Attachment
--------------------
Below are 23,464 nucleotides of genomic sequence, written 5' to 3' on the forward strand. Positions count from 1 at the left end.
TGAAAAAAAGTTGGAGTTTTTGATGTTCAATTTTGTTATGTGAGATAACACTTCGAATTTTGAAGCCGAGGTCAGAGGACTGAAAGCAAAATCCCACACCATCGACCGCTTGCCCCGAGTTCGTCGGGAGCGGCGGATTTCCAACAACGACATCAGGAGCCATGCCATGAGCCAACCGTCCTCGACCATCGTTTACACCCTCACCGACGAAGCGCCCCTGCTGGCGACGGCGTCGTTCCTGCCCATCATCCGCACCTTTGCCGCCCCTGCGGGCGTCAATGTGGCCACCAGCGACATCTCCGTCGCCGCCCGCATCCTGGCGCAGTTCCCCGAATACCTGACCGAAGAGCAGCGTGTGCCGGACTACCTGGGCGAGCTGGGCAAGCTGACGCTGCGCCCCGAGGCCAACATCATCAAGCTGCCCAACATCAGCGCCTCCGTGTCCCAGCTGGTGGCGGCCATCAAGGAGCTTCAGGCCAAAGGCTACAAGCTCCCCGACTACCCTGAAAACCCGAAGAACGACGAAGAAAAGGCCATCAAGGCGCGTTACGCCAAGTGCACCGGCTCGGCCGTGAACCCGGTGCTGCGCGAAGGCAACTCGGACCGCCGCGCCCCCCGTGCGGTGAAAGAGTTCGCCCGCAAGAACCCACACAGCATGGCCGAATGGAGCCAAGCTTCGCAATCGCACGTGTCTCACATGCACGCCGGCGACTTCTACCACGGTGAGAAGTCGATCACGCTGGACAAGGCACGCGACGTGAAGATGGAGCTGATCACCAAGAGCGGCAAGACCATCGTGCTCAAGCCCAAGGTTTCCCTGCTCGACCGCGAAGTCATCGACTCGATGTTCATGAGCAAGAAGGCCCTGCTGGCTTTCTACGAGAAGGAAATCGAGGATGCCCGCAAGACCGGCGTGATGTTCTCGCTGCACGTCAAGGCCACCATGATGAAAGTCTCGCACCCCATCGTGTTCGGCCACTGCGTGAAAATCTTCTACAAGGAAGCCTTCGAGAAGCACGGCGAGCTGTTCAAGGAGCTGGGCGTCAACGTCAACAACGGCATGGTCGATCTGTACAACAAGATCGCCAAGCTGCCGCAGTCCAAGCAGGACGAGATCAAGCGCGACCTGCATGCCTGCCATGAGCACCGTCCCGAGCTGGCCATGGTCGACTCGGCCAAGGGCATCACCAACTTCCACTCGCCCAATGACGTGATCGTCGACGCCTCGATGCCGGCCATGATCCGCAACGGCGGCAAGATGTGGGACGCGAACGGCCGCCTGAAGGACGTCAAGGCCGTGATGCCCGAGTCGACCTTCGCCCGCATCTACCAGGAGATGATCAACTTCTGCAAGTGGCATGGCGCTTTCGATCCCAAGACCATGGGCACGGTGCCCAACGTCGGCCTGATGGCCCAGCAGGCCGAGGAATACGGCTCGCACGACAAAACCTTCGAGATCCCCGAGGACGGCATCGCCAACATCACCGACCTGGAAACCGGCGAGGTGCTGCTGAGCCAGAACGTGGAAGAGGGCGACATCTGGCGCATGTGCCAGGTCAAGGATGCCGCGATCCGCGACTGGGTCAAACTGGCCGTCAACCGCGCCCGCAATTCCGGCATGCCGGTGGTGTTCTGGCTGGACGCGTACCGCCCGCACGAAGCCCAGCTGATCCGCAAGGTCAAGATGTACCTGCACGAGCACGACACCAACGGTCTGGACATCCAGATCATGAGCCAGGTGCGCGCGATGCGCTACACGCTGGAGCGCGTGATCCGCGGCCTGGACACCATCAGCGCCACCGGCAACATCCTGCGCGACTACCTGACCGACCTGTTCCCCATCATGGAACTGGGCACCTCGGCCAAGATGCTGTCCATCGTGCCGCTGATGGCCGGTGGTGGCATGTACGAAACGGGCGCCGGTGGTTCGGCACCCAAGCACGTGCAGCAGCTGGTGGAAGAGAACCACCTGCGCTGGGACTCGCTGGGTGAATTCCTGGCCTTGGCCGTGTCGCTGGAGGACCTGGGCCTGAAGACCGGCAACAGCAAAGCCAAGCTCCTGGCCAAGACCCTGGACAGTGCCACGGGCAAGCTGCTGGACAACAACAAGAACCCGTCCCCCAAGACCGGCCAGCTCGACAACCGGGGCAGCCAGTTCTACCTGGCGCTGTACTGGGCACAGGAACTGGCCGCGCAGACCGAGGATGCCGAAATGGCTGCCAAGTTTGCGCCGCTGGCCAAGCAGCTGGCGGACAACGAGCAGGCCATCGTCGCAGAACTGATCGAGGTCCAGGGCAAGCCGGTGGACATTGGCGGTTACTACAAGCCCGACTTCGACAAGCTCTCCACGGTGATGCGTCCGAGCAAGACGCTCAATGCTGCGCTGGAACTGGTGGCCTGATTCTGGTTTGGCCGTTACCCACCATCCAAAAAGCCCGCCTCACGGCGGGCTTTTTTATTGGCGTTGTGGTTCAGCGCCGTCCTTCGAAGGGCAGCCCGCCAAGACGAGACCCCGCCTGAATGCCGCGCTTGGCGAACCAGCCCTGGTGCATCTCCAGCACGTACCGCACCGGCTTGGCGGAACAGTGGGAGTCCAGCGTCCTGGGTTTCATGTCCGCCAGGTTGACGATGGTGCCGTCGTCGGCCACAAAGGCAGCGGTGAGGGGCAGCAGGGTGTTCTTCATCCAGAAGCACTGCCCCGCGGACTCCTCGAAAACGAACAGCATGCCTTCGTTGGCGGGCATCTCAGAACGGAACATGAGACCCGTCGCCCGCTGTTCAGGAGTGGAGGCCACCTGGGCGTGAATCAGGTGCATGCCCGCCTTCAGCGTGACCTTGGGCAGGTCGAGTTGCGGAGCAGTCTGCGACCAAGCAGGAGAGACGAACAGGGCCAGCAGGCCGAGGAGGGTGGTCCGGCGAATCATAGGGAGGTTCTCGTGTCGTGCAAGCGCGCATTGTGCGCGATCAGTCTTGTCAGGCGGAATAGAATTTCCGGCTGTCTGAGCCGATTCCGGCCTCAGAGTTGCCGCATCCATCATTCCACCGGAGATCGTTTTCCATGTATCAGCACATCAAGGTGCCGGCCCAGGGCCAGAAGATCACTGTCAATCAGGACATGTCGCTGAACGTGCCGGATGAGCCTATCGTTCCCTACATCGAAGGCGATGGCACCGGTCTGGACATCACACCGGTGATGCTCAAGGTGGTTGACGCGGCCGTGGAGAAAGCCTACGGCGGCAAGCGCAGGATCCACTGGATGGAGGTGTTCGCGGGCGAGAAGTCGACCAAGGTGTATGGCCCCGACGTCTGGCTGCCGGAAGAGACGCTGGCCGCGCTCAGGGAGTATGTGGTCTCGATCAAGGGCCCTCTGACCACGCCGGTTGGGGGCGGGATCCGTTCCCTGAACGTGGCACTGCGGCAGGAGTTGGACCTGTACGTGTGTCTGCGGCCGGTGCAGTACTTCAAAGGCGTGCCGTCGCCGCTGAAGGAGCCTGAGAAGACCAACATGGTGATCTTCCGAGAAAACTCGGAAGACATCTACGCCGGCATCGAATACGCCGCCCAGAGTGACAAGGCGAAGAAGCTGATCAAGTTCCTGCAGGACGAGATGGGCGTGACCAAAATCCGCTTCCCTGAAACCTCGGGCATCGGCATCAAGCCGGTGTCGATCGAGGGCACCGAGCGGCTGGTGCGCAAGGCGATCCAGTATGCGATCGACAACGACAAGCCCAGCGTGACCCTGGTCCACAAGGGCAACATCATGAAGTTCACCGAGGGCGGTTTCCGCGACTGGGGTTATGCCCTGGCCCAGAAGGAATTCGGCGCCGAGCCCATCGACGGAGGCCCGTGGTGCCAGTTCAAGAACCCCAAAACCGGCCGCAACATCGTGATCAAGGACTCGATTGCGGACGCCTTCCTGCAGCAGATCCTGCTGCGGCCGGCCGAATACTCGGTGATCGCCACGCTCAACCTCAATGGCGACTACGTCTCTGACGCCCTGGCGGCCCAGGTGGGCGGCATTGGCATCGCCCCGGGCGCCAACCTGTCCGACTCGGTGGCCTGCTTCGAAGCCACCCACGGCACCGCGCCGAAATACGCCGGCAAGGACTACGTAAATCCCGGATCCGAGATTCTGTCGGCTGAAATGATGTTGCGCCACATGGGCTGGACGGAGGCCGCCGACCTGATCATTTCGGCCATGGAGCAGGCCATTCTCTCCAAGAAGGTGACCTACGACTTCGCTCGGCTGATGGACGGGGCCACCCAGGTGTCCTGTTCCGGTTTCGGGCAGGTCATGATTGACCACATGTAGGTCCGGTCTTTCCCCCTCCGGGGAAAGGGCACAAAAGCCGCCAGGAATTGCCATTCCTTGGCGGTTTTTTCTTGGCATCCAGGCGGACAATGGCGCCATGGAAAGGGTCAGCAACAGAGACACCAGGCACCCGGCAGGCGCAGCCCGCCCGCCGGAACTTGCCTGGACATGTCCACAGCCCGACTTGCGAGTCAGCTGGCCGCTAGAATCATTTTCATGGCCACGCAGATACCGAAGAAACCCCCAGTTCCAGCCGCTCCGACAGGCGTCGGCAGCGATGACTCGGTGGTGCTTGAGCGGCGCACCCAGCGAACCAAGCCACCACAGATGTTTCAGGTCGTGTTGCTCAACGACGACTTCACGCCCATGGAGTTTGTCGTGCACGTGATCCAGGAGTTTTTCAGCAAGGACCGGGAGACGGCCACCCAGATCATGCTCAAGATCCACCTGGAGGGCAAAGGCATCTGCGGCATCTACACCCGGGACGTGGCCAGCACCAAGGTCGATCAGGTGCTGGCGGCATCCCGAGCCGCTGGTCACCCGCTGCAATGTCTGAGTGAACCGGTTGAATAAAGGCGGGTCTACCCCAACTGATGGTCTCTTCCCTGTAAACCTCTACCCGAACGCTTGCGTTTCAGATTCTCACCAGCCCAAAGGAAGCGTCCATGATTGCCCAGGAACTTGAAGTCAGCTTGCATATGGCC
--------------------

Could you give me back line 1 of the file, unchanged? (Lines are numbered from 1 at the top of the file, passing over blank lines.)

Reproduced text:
Below are 23,464 nucleotides of genomic sequence, written 5' to 3' on the forward strand. Positions count from 1 at the left end.